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Em. Leadership and the Grid Blog [updated]

[UPDATE]: Bob Carlton of The Corner is suggesting a Pentecost Grid Blog
“So this Pentecost - how about we set our sights on trying to link at least 120 bloggers encircling the globe in a grid blog to post, cross comment and chat about how what Jurgen Moltmann calls ”the shy member of the Trinity“ is moving in our communities and in our lives.”
Email him if you are interested.

[ORIGINAL POST] We have been discussing leadership in the emerging church and leadership on the internet. Obviously there are some parallels here. Thanks everyone for those great comments on the previous post “Mixing Our Wineskins?”. In my final comment, I suggested
that understanding leadership on the internet will help us understand leadership in any dynamic, unpredictable, chaotic, emergent environment or organism.”
Obviously we are seeing parallels between open source software, gift economy, scale free networks, and what we are experiencing in emergent people movements and organizations. One example comes to mind - Grid Blog.

A great example of emergent leadership on the blogosphere, in particular among theoblogians, was the Advent Grid Blog in 2003. I have been credited with inventing this one [Elvis voice “thank ya very much”] along with Jordon Cooper, and probably Bob Carlton who ended up taking a leading role. But actually, it was another Kiwi- Steve Taylor - who came up with the idea based on the world's first Grid Blog a week earlier.

This image was given to us to inspire us in our grid blogging.

Some of us participated in that earlier Grid Blog - myself included. The idea was to have everyone give a blog post on the same day on the same subject, and put a symbol [ :: ] on the title that would allow Google to call them all up together. A good experiment in being FOUND and AGGREGATED together. And it still works.

The Advent Grid Blog was being organized before the world's first Grid Blog actually happened. If we wanted to, we could have easily rallied the troops and beaten the first team to the finish line. But that would be ethically appalling, wrong beyond words, unthinkable. And in fact, none of us thought that. Instead, we participated in the original Grid blog and enjoyed being a part of blog history.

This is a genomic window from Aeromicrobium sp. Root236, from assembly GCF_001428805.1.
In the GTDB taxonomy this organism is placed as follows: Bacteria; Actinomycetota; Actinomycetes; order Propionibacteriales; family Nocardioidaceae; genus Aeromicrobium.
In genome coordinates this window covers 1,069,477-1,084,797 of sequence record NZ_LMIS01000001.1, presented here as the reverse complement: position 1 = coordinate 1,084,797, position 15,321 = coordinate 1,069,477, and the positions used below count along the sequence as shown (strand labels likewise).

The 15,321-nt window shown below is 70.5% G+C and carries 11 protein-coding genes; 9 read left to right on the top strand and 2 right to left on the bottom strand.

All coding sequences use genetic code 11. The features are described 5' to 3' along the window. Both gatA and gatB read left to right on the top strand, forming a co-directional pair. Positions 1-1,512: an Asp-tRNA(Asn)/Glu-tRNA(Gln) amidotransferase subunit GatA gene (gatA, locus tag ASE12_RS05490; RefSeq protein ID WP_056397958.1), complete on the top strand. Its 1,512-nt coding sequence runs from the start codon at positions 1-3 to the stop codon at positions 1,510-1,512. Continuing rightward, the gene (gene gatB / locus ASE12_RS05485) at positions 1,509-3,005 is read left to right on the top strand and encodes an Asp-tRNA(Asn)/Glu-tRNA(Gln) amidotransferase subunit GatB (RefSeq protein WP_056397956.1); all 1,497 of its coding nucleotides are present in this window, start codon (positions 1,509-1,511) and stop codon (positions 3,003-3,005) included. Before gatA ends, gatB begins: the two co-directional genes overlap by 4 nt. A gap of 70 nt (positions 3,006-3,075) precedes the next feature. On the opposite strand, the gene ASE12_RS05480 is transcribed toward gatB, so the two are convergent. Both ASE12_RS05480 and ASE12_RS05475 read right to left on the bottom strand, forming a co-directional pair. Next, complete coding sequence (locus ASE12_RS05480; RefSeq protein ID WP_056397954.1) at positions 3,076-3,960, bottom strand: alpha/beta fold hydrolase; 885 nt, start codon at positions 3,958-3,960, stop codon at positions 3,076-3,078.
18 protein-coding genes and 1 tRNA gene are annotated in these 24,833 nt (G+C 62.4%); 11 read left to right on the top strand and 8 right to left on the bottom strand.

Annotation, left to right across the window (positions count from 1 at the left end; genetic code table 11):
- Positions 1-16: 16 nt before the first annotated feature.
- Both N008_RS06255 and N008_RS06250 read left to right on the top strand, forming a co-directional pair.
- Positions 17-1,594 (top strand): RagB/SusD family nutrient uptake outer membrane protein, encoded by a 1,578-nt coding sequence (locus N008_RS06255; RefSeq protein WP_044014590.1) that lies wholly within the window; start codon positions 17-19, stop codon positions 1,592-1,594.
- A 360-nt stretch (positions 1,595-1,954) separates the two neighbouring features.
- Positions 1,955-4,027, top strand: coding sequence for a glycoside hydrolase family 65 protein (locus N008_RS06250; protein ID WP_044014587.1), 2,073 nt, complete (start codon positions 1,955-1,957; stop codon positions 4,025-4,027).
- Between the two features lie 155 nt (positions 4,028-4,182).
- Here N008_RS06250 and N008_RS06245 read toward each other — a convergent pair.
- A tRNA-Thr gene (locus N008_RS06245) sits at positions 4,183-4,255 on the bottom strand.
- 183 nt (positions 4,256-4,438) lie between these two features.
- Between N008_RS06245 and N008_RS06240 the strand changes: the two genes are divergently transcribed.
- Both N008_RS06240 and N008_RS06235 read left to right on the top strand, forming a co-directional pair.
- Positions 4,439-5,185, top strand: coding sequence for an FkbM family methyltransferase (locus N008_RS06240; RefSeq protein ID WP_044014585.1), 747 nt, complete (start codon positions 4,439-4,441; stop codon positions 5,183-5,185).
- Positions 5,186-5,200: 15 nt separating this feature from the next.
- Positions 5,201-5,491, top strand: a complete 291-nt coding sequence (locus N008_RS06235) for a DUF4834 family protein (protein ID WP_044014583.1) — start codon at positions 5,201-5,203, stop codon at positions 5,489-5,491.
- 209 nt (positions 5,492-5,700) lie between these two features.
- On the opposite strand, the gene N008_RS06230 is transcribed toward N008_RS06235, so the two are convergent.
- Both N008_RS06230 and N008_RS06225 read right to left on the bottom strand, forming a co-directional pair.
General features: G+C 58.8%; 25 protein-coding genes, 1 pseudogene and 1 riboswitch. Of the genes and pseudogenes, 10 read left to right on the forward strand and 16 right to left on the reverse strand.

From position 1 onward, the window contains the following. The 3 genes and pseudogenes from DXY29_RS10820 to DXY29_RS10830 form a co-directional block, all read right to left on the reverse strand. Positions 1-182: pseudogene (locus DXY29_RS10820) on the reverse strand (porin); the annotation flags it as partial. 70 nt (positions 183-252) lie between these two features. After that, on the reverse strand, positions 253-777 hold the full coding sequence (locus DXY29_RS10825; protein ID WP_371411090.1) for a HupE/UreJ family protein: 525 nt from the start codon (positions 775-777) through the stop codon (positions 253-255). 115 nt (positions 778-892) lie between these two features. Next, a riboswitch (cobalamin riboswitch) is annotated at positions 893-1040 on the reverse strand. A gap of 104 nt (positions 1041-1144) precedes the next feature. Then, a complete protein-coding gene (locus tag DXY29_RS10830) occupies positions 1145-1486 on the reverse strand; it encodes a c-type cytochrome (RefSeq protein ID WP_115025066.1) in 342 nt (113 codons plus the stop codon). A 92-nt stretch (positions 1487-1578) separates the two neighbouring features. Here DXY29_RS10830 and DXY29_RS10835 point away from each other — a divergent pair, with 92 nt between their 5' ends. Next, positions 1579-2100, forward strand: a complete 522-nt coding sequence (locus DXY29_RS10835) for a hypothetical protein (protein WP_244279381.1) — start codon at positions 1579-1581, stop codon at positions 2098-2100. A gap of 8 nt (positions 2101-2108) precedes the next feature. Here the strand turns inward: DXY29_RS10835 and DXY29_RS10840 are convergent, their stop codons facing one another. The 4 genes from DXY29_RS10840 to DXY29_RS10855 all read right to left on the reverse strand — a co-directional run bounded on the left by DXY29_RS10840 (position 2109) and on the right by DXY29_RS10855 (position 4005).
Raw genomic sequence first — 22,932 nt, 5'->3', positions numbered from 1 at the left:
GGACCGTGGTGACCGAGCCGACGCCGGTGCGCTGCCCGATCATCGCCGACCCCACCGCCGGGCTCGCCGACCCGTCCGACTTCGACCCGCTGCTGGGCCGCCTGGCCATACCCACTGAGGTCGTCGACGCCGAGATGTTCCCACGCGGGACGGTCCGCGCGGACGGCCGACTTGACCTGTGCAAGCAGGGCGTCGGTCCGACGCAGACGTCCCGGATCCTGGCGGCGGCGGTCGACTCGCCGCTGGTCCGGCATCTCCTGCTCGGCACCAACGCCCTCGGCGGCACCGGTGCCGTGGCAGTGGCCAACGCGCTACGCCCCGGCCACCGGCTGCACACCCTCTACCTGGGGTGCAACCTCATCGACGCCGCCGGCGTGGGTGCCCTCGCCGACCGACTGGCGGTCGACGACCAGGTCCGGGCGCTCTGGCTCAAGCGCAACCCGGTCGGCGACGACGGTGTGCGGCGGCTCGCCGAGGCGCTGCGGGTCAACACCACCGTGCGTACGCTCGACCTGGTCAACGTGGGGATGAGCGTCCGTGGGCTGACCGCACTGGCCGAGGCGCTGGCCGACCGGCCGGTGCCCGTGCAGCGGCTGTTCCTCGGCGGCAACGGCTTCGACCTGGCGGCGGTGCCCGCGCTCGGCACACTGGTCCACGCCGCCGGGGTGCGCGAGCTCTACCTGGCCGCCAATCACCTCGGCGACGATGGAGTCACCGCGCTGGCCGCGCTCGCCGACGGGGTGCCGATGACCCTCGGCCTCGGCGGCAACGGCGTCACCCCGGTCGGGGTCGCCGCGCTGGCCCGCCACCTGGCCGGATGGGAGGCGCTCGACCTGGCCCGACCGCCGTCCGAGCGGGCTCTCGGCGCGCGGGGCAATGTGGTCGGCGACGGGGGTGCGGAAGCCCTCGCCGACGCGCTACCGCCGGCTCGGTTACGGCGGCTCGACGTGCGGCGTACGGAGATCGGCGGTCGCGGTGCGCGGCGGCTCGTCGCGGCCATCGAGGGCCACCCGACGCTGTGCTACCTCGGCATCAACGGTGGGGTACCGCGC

And the Advent Grid blog, based around the Christmas celebrations, was also a great success and inspiring collaboration. It was great to see leadership 'emerge' and then shift to where it needed to go, every step of the way. Innovation was pushed out to the bloggers. Organization was based on theme and getting aggregated together. The event not only brought bloggers together in a new way, but it also gave the world an artistic and poetic gospel presentation for the Christmas season.

Check it out now - type [grid blog :: advent] into your search engine and follow the links. Make sure you include those brackets. Then try [grid blog :: advent 1] and [grid blog :: advent 2]

The Advent Grid Blog, in my opinion, is a classic example of how leadership can be dynamic, fluid, innovative and yet sensitive, and of course function sucessfully on the internet.

I would be interested to see what parallels and lessons we can apply to our organizations from the Grid blogging experiments.

[UPDATE]: here are some links i found:
steve's blog post,
P2P theology and grid blogging
P2P theology (PDF)

Bob's definition from his email:

Grid blogging aims to investigate the potentials of a distributed media production model spread across blogosphere nodes. It seeks to ignite attention on specific topics at set times through variegated voices, a kind of decentralized flash mobbing for the mind, if you like. Decentralization is key here - unlike single collaborative blogging structures that unite discussions under the same URL, Grid blogging is about synchronized guerrilla publishing attacks carried out across a series of online locations.  It respects and heightens the individual voice within a media-wise choir. It allows for idea-jamming and mosaics of diverse perspectives to emerge unfettered.